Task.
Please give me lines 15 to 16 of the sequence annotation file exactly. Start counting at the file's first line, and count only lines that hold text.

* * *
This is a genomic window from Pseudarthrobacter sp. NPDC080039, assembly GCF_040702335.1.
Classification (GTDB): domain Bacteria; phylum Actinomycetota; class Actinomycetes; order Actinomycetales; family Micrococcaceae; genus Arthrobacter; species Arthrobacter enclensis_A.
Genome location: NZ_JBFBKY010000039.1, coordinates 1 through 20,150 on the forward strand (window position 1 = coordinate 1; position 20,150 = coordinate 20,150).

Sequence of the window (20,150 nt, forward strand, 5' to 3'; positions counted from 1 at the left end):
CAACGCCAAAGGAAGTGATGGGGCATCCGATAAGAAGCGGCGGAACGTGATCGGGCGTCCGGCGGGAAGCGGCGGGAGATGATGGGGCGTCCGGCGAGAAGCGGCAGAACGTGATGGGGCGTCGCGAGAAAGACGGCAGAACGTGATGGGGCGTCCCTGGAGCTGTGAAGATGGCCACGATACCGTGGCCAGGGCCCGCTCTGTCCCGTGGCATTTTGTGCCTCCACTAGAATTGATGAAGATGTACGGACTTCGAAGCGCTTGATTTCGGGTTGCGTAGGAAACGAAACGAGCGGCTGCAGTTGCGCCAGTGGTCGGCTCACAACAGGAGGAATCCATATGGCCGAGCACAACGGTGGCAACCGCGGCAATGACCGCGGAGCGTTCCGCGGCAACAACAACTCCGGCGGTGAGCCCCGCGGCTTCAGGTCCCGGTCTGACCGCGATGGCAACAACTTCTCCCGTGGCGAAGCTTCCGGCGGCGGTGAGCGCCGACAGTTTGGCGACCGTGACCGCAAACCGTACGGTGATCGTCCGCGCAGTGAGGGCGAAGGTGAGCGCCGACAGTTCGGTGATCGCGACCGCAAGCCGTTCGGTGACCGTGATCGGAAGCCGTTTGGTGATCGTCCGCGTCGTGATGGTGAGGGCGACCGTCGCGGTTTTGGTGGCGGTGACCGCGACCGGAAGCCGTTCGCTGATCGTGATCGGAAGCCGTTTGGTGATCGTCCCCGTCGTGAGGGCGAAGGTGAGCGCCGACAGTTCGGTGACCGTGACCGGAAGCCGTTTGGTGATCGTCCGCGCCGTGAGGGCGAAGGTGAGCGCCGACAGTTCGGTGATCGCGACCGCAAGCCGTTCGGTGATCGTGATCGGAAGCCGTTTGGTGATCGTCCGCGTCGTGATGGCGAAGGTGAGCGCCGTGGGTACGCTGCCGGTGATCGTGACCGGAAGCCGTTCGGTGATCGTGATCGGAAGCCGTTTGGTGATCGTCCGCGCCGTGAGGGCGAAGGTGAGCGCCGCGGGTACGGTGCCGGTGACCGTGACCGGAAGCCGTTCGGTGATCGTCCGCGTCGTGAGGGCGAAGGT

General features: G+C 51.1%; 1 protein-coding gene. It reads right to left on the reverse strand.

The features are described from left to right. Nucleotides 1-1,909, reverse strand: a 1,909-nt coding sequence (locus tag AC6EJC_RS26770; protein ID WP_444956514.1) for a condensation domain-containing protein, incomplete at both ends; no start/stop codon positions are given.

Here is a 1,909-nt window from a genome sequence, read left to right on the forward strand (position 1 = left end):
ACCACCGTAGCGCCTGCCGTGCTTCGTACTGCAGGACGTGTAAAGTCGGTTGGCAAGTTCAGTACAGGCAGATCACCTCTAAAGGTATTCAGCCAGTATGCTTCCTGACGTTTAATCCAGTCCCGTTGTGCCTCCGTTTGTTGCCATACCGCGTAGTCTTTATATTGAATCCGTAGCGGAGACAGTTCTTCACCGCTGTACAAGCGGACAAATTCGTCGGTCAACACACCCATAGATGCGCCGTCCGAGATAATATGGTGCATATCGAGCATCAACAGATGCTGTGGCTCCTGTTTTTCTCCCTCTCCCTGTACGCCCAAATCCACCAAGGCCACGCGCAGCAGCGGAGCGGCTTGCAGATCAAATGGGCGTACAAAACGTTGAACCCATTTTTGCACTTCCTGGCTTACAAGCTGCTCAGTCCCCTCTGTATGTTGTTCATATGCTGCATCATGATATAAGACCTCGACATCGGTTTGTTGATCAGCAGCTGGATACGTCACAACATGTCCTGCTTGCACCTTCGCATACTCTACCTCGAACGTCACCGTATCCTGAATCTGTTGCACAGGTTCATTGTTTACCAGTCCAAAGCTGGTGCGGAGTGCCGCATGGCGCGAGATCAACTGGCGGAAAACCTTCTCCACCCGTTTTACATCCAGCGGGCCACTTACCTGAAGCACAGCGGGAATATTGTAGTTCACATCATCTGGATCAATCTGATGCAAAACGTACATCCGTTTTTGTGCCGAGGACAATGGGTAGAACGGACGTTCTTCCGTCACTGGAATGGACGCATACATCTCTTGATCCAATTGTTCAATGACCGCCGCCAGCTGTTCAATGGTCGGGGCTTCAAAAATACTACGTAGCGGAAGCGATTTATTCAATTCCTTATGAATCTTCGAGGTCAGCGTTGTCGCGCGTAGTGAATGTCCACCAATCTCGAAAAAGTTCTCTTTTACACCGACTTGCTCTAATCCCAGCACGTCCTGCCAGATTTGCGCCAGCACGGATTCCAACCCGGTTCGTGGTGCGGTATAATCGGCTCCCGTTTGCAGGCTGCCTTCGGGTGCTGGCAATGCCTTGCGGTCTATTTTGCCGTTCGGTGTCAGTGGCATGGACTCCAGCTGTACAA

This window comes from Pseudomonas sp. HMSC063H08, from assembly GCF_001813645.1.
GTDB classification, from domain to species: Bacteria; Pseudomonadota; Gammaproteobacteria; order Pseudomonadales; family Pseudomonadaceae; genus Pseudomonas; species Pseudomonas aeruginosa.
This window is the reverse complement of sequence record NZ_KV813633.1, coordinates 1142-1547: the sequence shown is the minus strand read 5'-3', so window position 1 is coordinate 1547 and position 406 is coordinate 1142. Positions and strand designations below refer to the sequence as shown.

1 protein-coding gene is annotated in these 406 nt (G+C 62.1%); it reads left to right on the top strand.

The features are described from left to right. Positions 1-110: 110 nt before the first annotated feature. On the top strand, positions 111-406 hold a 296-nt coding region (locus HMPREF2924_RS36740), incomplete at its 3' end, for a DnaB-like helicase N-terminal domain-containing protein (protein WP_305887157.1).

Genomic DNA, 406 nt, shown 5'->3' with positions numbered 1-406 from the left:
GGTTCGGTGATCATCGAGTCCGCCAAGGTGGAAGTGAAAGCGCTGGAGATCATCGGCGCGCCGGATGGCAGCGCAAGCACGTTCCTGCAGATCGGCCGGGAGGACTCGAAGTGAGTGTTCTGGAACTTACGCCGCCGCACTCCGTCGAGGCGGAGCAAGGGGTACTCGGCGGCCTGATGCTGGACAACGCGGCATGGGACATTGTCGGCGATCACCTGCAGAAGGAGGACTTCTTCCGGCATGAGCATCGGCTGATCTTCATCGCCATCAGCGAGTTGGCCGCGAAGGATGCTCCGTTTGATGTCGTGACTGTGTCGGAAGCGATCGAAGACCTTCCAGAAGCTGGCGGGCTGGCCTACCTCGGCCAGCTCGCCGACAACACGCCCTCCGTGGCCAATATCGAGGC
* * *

Genomic DNA, 406 nt, shown 5'->3' with positions numbered 1-406 from the left:
GGTTCGGTGATCATCGAGTCCGCCAAGGTGGAAGTGAAAGCGCTGGAGATCATCGGCGCGCCGGATGGCAGCGCAAGCACGTTCCTGCAGATCGGCCGGGAGGACTCGAAGTGAGTGTTCTGGAACTTACGCCGCCGCACTCCGTCGAGGCGGAGCAAGGGGTACTCGGCGGCCTGATGCTGGACAACGCGGCATGGGACATTGTCGGCGATCACCTGCAGAAGGAGGACTTCTTCCGGCATGAGCATCGGCTGATCTTCATCGCCATCAGCGAGTTGGCCGCGAAGGATGCTCCGTTTGATGTCGTGACTGTGTCGGAAGCGATCGAAGACCTTCCAGAAGCTGGCGGGCTGGCCTACCTCGGCCAGCTCGCCGACAACACGCCCTCCGTGGCCAATATCGAGGC